This Saturday and Sunday Bazaar del Mundo Shops and Casa GuadalajaraMexican restaurant in Old Town are cooking up a great time with Cino-inspired cuisine and Cincoritas (margaritas in the colors of the Mexican flag). Additional festivities will include mariachi and folkloric dance performances and arts and craft displays.
San Diego realizes that many visitors are stranded due to volcanic ash. In support, the following hotels and attractions are offering special rates to accommodate visitors during this time.
– Motel 6, 3708 Plaza Dr., 760.941.1011, $39.60 per night.
– Motel 6 Downtown, 909 N Coast Hwy., 760.721.1543 $49.99 per night w/ micro & fridge.
– Holiday Inn Marina, 1401 Carmelo Dr., 760.231.7000, $99.00 per night.
– Residence Inn by Marriott, 3603 Ocean Ranch Blvd., 760.722.9600 $129 per night.
– Wyndham Oceanside Pier Resort, 333 N. Myers Street, 40% Off.
– Days Inns Days Oceanside, 1501 Carmelo Drive, 760.722.7661. 15% off rack rate.
– Sheraton Suites, 701 S Street, 619.696.9800. $79 rate, 5 minutes from airport.
The following museums and theme parks are offering free one-day admission to any tourists stranded in Southern California due to the interruption in international air travel caused by Icelandic volcanic ash:
– California Surf Museum, 312 Pier View Way, Oceanside, CA 760.721.6876
All stranded visitors must present a valid return airline ticket with dates from April 20th-April 27th, 2010 or until normal flight schedules return.
The event takes place from 6:30 a.m. until late afternoon on both days at the Oceanside Pier and Beach in Oceanside. The public can grab a spot and watch as men and women ages 12 – 65+ surf their hearts out for bragging rights as “the world’s best.”
This weekend, experience a tropical island getaway during the Sunset Luau at the Catamaran Resort & Spa in Mission Bay. Doors open at 6 p.m., where you’ll receive a lei greeting and complimentary Mai Tai. Dinner starts at 6:45 p.m. and includes a wide variety of Hawaiian and mainland dishes (and even a slow roasted pig), served buffet style. Following dinner is a thrilling fire and knife dance as well as traditional dances from Tahiti, Samoa, Fiji, New Zealand and Hawaii. Tickets are $58 for adults and $25 for children.
So, you think you can dance? Wait til you see this awesome little guy at the Barona Pow Wow.
Warm ocean temperatures, coastal highs in the mid-70’s and crowds back in school make fall one of the best times to visit San Diego’s beaches and world-famous family attractions. But, in my opinion, an even more exciting reason to visit in fall are all the cool events celebrating the cultures and people who make up San Diego.
It’s common to hear San Diegans say “everyone here is from somewhere else.” Well, here’s a chance to dig below the surface and find out where we come from – you might be surprised!
Fall cultural heritage events include:
The Pow-Wow Trail of California, celebrating the culture and history of the indigenous people of the state, winds through San Diego in September. The Barona Band of the Mission Indians holds their annual Barona Pow-Wow Sept. 4-6 at the Barona Reservation in Lakeside. The following weekend, Sept. 11-13, The Sycuan Band of the Kumeyaay Nation holds their Pow-Wow at the Sycuan Reservation in El Cajon. Both events include traditional singing, dancing, games, arts and crafts, costumes, food and much more.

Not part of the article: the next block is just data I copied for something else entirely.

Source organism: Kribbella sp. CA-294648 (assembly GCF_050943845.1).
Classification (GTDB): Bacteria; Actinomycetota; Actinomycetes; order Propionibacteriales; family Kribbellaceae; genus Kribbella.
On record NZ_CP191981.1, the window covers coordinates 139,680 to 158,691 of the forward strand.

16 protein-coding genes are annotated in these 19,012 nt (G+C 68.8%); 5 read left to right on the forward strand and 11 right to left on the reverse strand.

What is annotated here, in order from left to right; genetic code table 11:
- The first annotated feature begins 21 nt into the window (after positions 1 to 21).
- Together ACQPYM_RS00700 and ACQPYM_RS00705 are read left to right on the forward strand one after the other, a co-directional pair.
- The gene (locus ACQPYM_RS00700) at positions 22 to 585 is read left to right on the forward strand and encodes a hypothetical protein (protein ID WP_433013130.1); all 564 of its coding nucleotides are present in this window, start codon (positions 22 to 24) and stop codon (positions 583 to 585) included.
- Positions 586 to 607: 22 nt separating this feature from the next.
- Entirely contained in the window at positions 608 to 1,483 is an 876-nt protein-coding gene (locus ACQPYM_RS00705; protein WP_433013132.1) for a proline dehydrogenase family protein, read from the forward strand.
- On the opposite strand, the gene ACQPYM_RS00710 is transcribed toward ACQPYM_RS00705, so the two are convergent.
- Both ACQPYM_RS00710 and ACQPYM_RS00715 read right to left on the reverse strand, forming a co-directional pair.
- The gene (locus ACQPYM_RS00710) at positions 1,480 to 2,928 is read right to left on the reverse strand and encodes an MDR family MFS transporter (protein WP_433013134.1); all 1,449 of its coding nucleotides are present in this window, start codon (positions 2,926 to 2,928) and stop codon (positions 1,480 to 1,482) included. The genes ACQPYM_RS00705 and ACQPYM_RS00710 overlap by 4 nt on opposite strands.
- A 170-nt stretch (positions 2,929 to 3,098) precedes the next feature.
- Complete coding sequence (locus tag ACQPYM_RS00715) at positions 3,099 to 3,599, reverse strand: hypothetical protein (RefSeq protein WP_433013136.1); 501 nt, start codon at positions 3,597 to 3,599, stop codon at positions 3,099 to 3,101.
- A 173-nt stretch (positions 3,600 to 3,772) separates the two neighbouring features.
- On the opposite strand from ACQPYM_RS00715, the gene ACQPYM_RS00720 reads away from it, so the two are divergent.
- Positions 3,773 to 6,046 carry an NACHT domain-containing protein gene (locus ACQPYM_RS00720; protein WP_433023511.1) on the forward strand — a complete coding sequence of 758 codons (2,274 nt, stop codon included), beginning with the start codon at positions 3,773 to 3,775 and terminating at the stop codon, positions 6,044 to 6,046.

On Sept. 26-27, the Pacific Islander Festival brings the spirit of the islands to Mission Bay’s Ski Beach with a celebration of the traditional cultures of the indigenous people of Melanesia, Micronesia and Polynesia – an area that includes more than 2,000 unique Pacific islands. This fall marks the 15th anniversary of the event which brings to San Diego the traditional food, dance, music, art and friendly hospitality of the people of Hawaii, Fiji, Samoa, Tahiti and many more vibrant island cultures.
More than 200,000 people gather in La Mesa during Oct. 2-4 for the largest three-day Oktoberfest west of the Mississippi. Lovers of German food, music, culture and beer flock to the festivities and celebrate German culture with traditional foods like bratwurst and sauerkraut, frosty brews flowing in three huge beer gardens, hundreds of craft vendors, costumed folk dancers and a children’s carnival.
On Oct. 11, San Diego’s Little Italy Association presents the 15th Little Italy Festa – the largest one-day Italian American festival west of the Mississippi. A grand celebration of Italian culture, more than 120,000 people gather annually for this traditional street festival that serves up traditional music, authentic foods, specialty crafts and Gesso Italiano, an Italian street chalk painting exhibition. Sporty types also enjoy the street stickball exhibition games – San Diego is home to 10 stickball teams and visiting teams come from around the region – and can register early to enter the bocce ball tournament on Oct. 12.
The San Diego Asian Film Festivalreturns Oct. 12-29 to Mission Valley with programming that has earned an international reputation as one of North America’s top Asian-American film festivals. Last year, it drew a record crowd of nearly 18,000 film buffs and attracted high profile filmmakers and celebrities, including Academy Award-winning director Jessica Yu (short film, Breathing Lessons), Aaron Yoo (Disturbia, Nick and Nora), John Cho (Harold and Kumar), Leonardo Nam (Sisterhood of Traveling Pants), and YouTube sensation Christine Gambito of HappySlip.
On Nov. 1, the city of Oceanside brings its Annual Dia del los Muertos celebration to the historic Mission San Luis Rey. The mission grounds are transformed into a Mexican plaza with thousands of marigolds used in the creation of “ofrendas,” or altars, which are memorials to loved ones who have passed. Guests can enjoy music, dancing, food booths, a retail mercado and the Chalk Cemetery, an interactive area where guests use flowers, candles and chalk to create their own ofrendas.